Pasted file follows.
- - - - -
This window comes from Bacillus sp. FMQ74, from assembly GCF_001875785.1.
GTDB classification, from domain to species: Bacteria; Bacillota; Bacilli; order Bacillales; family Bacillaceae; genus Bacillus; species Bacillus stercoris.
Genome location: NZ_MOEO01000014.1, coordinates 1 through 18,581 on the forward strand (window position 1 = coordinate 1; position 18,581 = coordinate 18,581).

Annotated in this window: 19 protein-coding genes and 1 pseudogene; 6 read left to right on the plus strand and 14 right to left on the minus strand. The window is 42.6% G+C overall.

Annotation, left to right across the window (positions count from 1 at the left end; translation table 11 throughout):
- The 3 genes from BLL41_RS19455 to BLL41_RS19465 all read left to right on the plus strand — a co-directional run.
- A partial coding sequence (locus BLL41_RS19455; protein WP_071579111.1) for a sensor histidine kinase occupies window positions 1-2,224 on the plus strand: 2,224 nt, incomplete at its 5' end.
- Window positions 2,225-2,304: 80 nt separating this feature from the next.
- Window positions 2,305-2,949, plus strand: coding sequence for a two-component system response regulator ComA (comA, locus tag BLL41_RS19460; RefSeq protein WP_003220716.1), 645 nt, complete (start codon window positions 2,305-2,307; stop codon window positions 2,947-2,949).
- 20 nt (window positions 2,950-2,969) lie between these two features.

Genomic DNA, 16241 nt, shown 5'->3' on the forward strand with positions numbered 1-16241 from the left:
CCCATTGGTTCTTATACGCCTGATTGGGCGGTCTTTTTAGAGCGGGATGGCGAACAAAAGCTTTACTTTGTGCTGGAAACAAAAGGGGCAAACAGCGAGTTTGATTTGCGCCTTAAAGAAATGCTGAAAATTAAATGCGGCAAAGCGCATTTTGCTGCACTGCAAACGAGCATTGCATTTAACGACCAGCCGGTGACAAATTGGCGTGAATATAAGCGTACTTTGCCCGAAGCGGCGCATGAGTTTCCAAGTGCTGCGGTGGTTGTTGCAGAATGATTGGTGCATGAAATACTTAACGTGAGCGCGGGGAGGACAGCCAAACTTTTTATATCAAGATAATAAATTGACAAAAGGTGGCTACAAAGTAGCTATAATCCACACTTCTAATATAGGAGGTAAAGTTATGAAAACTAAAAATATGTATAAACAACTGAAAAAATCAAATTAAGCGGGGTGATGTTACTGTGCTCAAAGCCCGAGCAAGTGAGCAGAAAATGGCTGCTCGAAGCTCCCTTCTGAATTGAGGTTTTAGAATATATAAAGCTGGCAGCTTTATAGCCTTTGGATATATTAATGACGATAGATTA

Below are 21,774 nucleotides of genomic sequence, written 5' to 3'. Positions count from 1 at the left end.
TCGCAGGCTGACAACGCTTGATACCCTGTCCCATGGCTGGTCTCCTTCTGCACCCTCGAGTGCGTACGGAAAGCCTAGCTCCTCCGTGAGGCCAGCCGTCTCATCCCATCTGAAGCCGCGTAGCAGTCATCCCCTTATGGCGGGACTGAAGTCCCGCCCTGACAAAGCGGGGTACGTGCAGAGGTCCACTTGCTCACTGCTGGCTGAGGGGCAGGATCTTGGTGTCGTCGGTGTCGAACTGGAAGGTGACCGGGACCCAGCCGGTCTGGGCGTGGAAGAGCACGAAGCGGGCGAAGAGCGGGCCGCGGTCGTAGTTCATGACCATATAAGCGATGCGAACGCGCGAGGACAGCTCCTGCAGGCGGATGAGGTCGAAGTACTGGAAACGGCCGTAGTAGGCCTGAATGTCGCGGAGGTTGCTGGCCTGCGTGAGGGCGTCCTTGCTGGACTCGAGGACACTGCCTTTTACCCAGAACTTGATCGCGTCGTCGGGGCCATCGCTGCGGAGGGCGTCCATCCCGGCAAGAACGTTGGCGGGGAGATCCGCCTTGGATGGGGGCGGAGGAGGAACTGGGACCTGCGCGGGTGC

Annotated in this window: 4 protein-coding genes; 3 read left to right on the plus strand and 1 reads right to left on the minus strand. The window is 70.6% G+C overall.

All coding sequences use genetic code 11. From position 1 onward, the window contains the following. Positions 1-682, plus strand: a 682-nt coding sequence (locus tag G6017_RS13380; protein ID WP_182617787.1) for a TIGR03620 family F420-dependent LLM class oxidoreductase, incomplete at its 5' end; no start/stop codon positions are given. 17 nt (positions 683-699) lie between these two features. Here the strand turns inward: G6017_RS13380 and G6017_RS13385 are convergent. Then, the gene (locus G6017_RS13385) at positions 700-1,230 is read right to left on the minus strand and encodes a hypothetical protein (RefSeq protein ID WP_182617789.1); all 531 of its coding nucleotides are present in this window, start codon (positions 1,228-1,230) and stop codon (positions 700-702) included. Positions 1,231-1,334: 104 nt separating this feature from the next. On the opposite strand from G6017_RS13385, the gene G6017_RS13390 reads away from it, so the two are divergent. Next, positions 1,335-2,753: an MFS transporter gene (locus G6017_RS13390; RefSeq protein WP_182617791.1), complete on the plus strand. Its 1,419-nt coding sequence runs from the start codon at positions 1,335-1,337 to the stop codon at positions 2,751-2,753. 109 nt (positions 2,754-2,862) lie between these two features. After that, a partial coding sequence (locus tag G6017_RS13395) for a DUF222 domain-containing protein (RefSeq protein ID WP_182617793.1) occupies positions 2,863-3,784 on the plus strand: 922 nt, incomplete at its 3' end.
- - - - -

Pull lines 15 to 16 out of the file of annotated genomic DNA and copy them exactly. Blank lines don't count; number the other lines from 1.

Annotated in this window: 4 protein-coding genes; 3 read left to right on the plus strand and 1 reads right to left on the minus strand. The window is 70.6% G+C overall.

All coding sequences use genetic code 11. From position 1 onward, the window contains the following. Positions 1-682, plus strand: a 682-nt coding sequence (locus tag G6017_RS13380; protein ID WP_182617787.1) for a TIGR03620 family F420-dependent LLM class oxidoreductase, incomplete at its 5' end; no start/stop codon positions are given. 17 nt (positions 683-699) lie between these two features. Here the strand turns inward: G6017_RS13380 and G6017_RS13385 are convergent. Then, the gene (locus G6017_RS13385) at positions 700-1,230 is read right to left on the minus strand and encodes a hypothetical protein (RefSeq protein ID WP_182617789.1); all 531 of its coding nucleotides are present in this window, start codon (positions 1,228-1,230) and stop codon (positions 700-702) included. Positions 1,231-1,334: 104 nt separating this feature from the next. On the opposite strand from G6017_RS13385, the gene G6017_RS13390 reads away from it, so the two are divergent. Next, positions 1,335-2,753: an MFS transporter gene (locus G6017_RS13390; RefSeq protein WP_182617791.1), complete on the plus strand. Its 1,419-nt coding sequence runs from the start codon at positions 1,335-1,337 to the stop codon at positions 2,751-2,753. 109 nt (positions 2,754-2,862) lie between these two features. After that, a partial coding sequence (locus tag G6017_RS13395) for a DUF222 domain-containing protein (RefSeq protein ID WP_182617793.1) occupies positions 2,863-3,784 on the plus strand: 922 nt, incomplete at its 3' end.